We like to point the finger at the Pharisee, but the reality is we probably have a little of his attitude in our hearts as well. This parable should cause us to pause and reflect,
who are we more like?
We have a tendency to think higher of ourselves than we ought. We see ourselves through rose-colored glasses. But the parable of the Pharisee and the tax collector forces us to take off those glasses and see who we really are.
So, who are you more like? The Pharisee and his pride or the tax collector and his humility?
The Pharisee’s prayer is all about himself. His pride oozes out of his prayer. It’s plain to see that the only one he cares about is himself.
And he gets exactly what he asks for. NOTHING.
Look at your prayers.
Who are they about?
Who are they to?
Maybe they aren’t as obviously prideful as the Pharisee’s obnoxious prayer, but what are they centered around?
I find that my prayers drift towards myself if I’m not careful. I naturally head towards pride.
How about for you? Is there pride seeping into your prayers?
The Tax Collector’s Humility
The tax collector understood his unworthiness. He understood that on his own he had no hope.
The irony of the story is the Pharisee was just like the tax collector. While he might look good on the outside, he needed mercy too. But he couldn’t get past his pride to see his need.
We all need God’s mercy and grace. But unless we humble ourselves, we will never see it OR receive it.
Rather than justifying our actions and comparing ourselves to others, we need to come to God with humility. And when we do that, God will not just forgive us, he will justify us.
So, who do you relate to? The meaning of Luke 18:9-14 asks us this question. We are told
“God justifies the humble.”
Spend some time this week thinking about how you can take the tax collector’s posture and rid yourself of the Pharisee’s pride.
If we wish to be right before God, we must be humble.
But, how do we become humble?
Remember who you are.
You are only a small dot in the universe.
If we are humble, God will justify us.
The Pharisee left the temple the same as when he entered. In fact, I think we could even make the case that he was worse off than when he arrived. He had once again missed out on God’s offer of mercy and grace because he didn’t think he needed it. He was so wrapped up in his own self-righteousness that he couldn’t understand the need for humility that would actually bring him closer to God.
The tax collector, on the other hand, went away a changed man. Even though he wasn’t particularly religious and certainly not as well-educated in the Scriptures as the Pharisee, he knew enough about God to recognize his unworthiness compared to God. And that led him to mourn and have great sorrow, a fact that is demonstrated not only by the words of his prayer, but also by the action of beating his chest. And that sorrow resulted in him leaving the temple a changed man, one who Jesus said was “justified.”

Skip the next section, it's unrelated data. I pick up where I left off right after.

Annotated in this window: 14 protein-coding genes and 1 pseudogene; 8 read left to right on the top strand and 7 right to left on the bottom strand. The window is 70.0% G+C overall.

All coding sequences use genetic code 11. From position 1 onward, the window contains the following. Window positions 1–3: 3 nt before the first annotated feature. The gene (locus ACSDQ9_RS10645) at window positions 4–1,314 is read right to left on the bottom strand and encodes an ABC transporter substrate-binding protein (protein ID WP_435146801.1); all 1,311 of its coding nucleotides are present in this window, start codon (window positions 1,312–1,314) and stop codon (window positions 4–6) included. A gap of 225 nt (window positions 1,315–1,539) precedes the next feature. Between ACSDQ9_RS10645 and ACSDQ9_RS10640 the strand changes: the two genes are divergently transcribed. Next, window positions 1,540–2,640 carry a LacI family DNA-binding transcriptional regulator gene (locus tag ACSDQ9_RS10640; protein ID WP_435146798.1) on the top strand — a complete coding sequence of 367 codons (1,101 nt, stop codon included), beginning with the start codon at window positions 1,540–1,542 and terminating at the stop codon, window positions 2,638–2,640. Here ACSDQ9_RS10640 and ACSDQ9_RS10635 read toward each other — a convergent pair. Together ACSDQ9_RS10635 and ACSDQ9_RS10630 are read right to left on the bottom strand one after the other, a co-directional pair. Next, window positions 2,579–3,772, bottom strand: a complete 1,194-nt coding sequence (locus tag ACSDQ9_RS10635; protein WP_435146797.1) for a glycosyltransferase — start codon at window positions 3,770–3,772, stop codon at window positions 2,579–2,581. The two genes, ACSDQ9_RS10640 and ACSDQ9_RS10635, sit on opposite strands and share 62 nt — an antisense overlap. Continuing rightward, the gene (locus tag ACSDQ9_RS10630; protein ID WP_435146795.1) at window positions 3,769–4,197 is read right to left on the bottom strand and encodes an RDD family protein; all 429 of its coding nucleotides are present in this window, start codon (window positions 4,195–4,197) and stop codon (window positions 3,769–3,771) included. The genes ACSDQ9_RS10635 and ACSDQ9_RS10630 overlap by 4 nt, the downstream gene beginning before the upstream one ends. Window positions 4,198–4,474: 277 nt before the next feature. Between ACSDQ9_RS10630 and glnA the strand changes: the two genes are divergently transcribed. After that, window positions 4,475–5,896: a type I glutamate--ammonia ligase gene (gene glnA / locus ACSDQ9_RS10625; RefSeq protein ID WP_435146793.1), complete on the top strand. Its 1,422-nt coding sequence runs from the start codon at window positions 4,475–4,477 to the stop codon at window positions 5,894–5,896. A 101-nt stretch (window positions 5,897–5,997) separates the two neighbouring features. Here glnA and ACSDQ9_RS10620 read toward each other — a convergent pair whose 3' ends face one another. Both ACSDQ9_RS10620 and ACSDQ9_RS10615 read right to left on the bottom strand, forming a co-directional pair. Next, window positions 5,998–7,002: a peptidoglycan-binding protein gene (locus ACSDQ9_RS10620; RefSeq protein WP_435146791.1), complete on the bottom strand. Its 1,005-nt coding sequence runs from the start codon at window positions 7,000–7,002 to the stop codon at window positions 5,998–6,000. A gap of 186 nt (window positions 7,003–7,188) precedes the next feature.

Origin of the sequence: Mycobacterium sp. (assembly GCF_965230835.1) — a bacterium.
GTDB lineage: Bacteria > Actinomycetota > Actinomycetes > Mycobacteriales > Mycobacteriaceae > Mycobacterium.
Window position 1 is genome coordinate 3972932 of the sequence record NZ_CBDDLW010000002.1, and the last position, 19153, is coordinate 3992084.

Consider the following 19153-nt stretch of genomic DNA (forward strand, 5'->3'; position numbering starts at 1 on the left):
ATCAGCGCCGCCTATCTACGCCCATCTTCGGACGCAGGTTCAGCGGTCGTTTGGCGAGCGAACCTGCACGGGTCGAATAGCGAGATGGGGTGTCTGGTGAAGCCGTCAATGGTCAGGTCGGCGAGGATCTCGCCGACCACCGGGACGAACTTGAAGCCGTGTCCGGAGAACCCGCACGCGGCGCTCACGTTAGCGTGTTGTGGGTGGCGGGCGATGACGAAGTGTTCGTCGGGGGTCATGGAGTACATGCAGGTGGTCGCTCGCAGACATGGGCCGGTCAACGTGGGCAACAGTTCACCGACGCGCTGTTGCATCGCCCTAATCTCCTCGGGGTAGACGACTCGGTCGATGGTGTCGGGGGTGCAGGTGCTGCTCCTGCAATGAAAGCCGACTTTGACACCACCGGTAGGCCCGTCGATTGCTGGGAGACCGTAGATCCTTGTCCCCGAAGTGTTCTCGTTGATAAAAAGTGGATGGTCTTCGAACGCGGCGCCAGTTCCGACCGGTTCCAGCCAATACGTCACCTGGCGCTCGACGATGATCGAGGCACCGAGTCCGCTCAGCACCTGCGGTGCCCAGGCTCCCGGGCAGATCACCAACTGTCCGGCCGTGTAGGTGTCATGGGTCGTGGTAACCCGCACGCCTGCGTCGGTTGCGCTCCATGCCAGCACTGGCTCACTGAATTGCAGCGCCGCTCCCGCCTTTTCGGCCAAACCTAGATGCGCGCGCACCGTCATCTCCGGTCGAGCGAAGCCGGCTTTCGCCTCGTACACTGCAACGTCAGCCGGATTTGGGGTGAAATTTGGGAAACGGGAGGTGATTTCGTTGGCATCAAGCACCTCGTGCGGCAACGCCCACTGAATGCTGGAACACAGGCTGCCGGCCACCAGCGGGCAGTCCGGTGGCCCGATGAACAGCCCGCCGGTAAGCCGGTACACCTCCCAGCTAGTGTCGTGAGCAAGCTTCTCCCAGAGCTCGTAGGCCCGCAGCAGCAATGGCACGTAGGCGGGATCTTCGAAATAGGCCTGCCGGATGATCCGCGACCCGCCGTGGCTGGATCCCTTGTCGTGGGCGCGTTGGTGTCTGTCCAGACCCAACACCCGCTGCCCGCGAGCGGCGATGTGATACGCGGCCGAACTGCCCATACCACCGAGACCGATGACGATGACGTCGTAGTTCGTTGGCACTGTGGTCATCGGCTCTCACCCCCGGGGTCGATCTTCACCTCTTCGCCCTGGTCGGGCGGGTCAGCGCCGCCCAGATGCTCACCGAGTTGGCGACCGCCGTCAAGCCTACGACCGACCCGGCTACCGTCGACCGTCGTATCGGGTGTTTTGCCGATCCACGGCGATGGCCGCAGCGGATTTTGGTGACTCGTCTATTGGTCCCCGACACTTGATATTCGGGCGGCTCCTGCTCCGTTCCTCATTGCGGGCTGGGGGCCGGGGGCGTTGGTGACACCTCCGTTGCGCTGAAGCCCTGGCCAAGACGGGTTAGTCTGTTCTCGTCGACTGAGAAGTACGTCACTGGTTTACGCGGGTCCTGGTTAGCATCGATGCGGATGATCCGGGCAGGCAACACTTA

So let me ask you again the same question I asked earlier:
Why did you come to church today?
Did you come here as an act of religiosity in which you are trying to impress God and earn His approval and favor?
Or are you here today because you want to be impressed by God and allow Him to send you away changed?
If we’re completely honest, I think most of us would admit that we probably have some mixed motives. I think most of us are here today do want to focus on God and let Him reveal Himself to us and let us see ourselves as we really are, and remember just how much we need Him.
But at the same time, I can’t help but think that all of us have some Pharisaic tendencies as well. And so we can be tempted to look around at others and congratulate ourselves on just how righteous we are compared to others. But when we do that, the problem is this holds God at a distance and we leave there the same as when we arrived. But I’m convinced that God never wants that to happen when we come to church.
We need to take some time to be impressed by God. Take some time to consider who God is and what he has done for us. Take some time to pray to God as you reflect on Him. And as you do, pray like the tax collector, keeping your focus on Him and begging for His mercy and asking Him to change you.
Hopefully that’s why you came to church today.
The way we approach God, even in what may appear to be the simplest way, was a point made by Pastor D. L. Moody when he shared the touching story about a young boy brought up in an English almshouse many years ago.
This child did not know how to read or write, except he had learned the A, B, C’s. One day a man of God came to the almshouse and told the little children that if they prayed to God in their trouble, God would help them.
One day, out in the field looking after the sheep, this boy had a hard time. Then he remembered what the preacher had said and decided to ask God to help him. Several years later, the young lad found work as an apprentice to a farmer.